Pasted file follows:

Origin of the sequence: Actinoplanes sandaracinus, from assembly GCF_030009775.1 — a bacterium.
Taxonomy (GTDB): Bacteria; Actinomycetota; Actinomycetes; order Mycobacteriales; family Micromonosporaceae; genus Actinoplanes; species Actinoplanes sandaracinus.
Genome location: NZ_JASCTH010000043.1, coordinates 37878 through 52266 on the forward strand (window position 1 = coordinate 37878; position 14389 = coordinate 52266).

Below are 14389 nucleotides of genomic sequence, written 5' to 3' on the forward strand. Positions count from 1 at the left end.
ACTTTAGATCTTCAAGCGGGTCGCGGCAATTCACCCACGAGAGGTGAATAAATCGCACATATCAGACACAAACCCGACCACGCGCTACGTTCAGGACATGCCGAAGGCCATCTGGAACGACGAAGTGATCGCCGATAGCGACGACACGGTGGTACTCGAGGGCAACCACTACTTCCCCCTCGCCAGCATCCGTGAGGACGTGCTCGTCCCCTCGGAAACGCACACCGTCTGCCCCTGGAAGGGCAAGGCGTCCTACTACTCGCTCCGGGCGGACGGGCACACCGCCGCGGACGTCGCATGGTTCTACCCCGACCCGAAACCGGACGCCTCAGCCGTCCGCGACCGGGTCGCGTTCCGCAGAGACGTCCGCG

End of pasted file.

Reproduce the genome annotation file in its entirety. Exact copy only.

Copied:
Origin of the sequence: Actinoplanes sandaracinus, from assembly GCF_030009775.1 — a bacterium.
Taxonomy (GTDB): Bacteria; Actinomycetota; Actinomycetes; order Mycobacteriales; family Micromonosporaceae; genus Actinoplanes; species Actinoplanes sandaracinus.
Genome location: NZ_JASCTH010000043.1, coordinates 37878 through 52266 on the forward strand (window position 1 = coordinate 37878; position 14389 = coordinate 52266).

Below are 14389 nucleotides of genomic sequence, written 5' to 3' on the forward strand. Positions count from 1 at the left end.
ACTTTAGATCTTCAAGCGGGTCGCGGCAATTCACCCACGAGAGGTGAATAAATCGCACATATCAGACACAAACCCGACCACGCGCTACGTTCAGGACATGCCGAAGGCCATCTGGAACGACGAAGTGATCGCCGATAGCGACGACACGGTGGTACTCGAGGGCAACCACTACTTCCCCCTCGCCAGCATCCGTGAGGACGTGCTCGTCCCCTCGGAAACGCACACCGTCTGCCCCTGGAAGGGCAAGGCGTCCTACTACTCGCTCCGGGCGGACGGGCACACCGCCGCGGACGTCGCATGGTTCTACCCCGACCCGAAACCGGACGCCTCAGCCGTCCGCGACCGGGTCGCGTTCCGCAGAGACGTCCGCG